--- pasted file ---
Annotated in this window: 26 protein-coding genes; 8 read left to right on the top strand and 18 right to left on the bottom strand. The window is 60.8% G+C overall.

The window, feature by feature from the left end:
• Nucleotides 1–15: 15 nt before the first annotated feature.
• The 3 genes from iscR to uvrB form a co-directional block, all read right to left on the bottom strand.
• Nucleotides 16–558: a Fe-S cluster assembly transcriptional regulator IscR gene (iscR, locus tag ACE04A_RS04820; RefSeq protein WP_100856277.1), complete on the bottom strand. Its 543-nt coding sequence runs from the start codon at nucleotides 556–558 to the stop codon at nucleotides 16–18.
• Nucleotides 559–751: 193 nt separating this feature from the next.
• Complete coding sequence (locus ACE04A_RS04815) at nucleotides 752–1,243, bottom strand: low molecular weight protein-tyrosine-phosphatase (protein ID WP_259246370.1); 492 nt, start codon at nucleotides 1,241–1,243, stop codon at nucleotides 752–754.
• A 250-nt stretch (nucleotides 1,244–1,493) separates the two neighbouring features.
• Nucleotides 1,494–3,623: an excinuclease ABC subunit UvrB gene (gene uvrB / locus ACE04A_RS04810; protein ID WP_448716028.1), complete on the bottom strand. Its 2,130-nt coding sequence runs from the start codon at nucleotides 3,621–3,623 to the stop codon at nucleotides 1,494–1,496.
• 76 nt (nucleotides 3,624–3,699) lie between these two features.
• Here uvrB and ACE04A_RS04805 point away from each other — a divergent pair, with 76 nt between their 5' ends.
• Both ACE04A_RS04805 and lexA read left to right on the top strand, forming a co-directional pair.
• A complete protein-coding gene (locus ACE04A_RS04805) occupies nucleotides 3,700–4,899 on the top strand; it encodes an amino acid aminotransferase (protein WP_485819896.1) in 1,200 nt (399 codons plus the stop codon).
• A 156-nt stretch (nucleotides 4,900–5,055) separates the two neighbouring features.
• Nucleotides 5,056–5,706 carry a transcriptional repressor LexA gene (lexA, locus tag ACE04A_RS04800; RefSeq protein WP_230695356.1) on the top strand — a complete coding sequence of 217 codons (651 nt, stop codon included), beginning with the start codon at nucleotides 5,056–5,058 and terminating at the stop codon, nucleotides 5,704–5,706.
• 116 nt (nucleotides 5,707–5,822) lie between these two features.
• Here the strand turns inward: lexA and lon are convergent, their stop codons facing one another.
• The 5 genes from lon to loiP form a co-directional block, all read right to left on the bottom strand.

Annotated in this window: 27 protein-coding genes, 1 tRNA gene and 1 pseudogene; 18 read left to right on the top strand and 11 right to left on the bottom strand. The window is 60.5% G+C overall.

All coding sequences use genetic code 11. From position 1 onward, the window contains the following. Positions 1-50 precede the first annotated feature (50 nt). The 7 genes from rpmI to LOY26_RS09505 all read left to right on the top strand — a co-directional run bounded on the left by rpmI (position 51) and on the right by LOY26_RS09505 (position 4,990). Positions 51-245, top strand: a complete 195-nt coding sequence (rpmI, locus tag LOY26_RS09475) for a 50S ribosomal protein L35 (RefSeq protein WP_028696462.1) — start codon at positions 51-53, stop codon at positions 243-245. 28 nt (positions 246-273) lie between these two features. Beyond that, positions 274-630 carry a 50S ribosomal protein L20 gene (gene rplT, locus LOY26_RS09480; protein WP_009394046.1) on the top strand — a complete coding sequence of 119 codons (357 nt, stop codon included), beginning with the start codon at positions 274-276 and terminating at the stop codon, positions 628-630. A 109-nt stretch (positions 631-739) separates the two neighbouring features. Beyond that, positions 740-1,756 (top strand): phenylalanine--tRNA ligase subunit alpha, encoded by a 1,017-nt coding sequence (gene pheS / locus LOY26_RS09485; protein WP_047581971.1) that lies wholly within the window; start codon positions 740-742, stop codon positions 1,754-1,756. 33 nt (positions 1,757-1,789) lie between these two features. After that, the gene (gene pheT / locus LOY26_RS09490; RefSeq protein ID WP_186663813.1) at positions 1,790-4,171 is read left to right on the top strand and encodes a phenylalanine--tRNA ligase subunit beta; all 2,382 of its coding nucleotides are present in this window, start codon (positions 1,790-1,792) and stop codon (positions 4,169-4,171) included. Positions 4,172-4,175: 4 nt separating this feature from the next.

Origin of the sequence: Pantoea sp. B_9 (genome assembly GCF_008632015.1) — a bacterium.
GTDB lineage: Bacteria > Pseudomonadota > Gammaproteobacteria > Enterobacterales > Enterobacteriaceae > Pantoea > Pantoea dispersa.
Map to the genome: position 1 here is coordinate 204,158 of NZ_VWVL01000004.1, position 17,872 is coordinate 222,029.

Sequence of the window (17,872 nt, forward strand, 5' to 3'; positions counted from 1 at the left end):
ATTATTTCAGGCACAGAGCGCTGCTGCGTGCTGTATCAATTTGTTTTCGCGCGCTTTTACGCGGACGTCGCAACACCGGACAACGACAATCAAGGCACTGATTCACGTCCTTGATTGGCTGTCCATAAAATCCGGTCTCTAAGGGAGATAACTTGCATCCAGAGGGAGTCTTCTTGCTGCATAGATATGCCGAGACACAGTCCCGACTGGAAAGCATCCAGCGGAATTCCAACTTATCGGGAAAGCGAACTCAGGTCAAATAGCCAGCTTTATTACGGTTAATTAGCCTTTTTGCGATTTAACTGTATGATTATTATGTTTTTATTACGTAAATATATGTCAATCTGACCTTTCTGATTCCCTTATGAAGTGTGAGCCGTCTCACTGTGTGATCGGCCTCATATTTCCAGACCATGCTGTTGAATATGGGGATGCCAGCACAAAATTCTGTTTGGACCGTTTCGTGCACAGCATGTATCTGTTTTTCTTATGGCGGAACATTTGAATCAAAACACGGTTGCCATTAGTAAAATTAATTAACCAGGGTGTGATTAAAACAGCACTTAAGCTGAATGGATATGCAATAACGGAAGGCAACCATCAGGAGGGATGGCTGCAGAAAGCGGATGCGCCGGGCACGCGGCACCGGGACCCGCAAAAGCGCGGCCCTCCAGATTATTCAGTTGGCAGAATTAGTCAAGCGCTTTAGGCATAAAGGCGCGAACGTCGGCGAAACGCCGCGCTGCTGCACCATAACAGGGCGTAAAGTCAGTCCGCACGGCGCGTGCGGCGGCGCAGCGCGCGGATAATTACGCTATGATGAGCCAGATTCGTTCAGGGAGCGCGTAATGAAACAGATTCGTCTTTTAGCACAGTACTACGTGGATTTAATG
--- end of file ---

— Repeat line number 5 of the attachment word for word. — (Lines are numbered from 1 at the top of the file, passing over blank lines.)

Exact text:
• Nucleotides 16–558: a Fe-S cluster assembly transcriptional regulator IscR gene (iscR, locus tag ACE04A_RS04820; RefSeq protein WP_100856277.1), complete on the bottom strand. Its 543-nt coding sequence runs from the start codon at nucleotides 556–558 to the stop codon at nucleotides 16–18.